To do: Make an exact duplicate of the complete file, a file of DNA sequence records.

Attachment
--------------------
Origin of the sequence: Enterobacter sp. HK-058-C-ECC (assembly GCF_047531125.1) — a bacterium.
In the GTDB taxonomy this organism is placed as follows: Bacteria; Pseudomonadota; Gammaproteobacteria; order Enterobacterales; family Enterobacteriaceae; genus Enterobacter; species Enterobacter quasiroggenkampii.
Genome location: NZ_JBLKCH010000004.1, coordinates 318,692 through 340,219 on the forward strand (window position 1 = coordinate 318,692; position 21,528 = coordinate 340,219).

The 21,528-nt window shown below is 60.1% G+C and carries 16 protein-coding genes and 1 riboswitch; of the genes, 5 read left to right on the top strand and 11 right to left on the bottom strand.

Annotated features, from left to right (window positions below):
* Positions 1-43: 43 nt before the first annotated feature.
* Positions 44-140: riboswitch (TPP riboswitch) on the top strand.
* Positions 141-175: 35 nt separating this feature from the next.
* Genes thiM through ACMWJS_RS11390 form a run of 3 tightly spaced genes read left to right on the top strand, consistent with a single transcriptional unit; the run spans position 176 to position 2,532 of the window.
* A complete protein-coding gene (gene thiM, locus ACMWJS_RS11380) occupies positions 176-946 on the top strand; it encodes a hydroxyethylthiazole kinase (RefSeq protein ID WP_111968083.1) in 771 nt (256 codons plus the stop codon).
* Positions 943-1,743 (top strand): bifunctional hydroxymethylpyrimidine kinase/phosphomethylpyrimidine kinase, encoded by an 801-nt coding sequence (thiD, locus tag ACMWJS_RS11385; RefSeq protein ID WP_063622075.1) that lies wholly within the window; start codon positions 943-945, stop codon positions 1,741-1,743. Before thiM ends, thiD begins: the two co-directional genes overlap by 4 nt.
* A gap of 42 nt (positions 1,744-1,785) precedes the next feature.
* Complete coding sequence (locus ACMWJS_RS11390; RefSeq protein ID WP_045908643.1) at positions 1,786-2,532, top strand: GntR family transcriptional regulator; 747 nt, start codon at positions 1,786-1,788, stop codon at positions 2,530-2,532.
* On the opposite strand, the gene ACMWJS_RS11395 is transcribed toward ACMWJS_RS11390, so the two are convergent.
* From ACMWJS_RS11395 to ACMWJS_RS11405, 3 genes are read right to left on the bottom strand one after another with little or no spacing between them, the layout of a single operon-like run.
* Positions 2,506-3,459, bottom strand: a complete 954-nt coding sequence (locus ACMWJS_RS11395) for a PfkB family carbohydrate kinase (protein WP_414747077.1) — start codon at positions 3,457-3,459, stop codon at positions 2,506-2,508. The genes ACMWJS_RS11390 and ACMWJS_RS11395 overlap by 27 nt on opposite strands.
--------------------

Origin of the sequence: Enterobacter sp. HK-058-C-ECC (assembly GCF_047531125.1) — a bacterium.
In the GTDB taxonomy this organism is placed as follows: Bacteria; Pseudomonadota; Gammaproteobacteria; order Enterobacterales; family Enterobacteriaceae; genus Enterobacter; species Enterobacter quasiroggenkampii.
Genome location: NZ_JBLKCH010000004.1, coordinates 318,692 through 340,219 on the forward strand (window position 1 = coordinate 318,692; position 21,528 = coordinate 340,219).

The 21,528-nt window shown below is 60.1% G+C and carries 16 protein-coding genes and 1 riboswitch; of the genes, 5 read left to right on the top strand and 11 right to left on the bottom strand.

Annotated features, from left to right (window positions below):
* Positions 1-43: 43 nt before the first annotated feature.
* Positions 44-140: riboswitch (TPP riboswitch) on the top strand.
* Positions 141-175: 35 nt separating this feature from the next.
* Genes thiM through ACMWJS_RS11390 form a run of 3 tightly spaced genes read left to right on the top strand, consistent with a single transcriptional unit; the run spans position 176 to position 2,532 of the window.
* A complete protein-coding gene (gene thiM, locus ACMWJS_RS11380) occupies positions 176-946 on the top strand; it encodes a hydroxyethylthiazole kinase (RefSeq protein ID WP_111968083.1) in 771 nt (256 codons plus the stop codon).
* Positions 943-1,743 (top strand): bifunctional hydroxymethylpyrimidine kinase/phosphomethylpyrimidine kinase, encoded by an 801-nt coding sequence (thiD, locus tag ACMWJS_RS11385; RefSeq protein ID WP_063622075.1) that lies wholly within the window; start codon positions 943-945, stop codon positions 1,741-1,743. Before thiM ends, thiD begins: the two co-directional genes overlap by 4 nt.
* A gap of 42 nt (positions 1,744-1,785) precedes the next feature.
* Complete coding sequence (locus ACMWJS_RS11390; RefSeq protein ID WP_045908643.1) at positions 1,786-2,532, top strand: GntR family transcriptional regulator; 747 nt, start codon at positions 1,786-1,788, stop codon at positions 2,530-2,532.
* On the opposite strand, the gene ACMWJS_RS11395 is transcribed toward ACMWJS_RS11390, so the two are convergent.
* From ACMWJS_RS11395 to ACMWJS_RS11405, 3 genes are read right to left on the bottom strand one after another with little or no spacing between them, the layout of a single operon-like run.
* Positions 2,506-3,459, bottom strand: a complete 954-nt coding sequence (locus ACMWJS_RS11395) for a PfkB family carbohydrate kinase (protein WP_414747077.1) — start codon at positions 3,457-3,459, stop codon at positions 2,506-2,508. The genes ACMWJS_RS11390 and ACMWJS_RS11395 overlap by 27 nt on opposite strands.